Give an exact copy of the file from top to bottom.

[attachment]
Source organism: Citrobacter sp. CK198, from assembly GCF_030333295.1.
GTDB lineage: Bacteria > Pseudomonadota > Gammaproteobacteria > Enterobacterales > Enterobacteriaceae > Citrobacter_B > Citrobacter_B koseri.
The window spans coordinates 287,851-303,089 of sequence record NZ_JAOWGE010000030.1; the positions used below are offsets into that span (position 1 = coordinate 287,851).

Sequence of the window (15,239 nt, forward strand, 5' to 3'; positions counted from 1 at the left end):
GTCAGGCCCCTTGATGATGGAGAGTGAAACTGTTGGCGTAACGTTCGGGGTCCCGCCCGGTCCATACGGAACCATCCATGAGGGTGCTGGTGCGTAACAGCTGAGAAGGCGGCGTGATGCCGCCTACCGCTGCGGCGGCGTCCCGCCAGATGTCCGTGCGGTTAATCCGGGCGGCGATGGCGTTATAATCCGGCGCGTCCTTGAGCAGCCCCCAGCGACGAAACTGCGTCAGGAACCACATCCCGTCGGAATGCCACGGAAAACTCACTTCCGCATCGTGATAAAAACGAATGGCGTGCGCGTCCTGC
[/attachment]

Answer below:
Source organism: Citrobacter sp. CK198, from assembly GCF_030333295.1.
GTDB lineage: Bacteria > Pseudomonadota > Gammaproteobacteria > Enterobacterales > Enterobacteriaceae > Citrobacter_B > Citrobacter_B koseri.
The window spans coordinates 287,851-303,089 of sequence record NZ_JAOWGE010000030.1; the positions used below are offsets into that span (position 1 = coordinate 287,851).

Sequence of the window (15,239 nt, forward strand, 5' to 3'; positions counted from 1 at the left end):
GTCAGGCCCCTTGATGATGGAGAGTGAAACTGTTGGCGTAACGTTCGGGGTCCCGCCCGGTCCATACGGAACCATCCATGAGGGTGCTGGTGCGTAACAGCTGAGAAGGCGGCGTGATGCCGCCTACCGCTGCGGCGGCGTCCCGCCAGATGTCCGTGCGGTTAATCCGGGCGGCGATGGCGTTATAATCCGGCGCGTCCTTGAGCAGCCCCCAGCGACGAAACTGCGTCAGGAACCACATCCCGTCGGAATGCCACGGAAAACTCACTTCCGCATCGTGATAAAAACGAATGGCGTGCGCGTCCTGC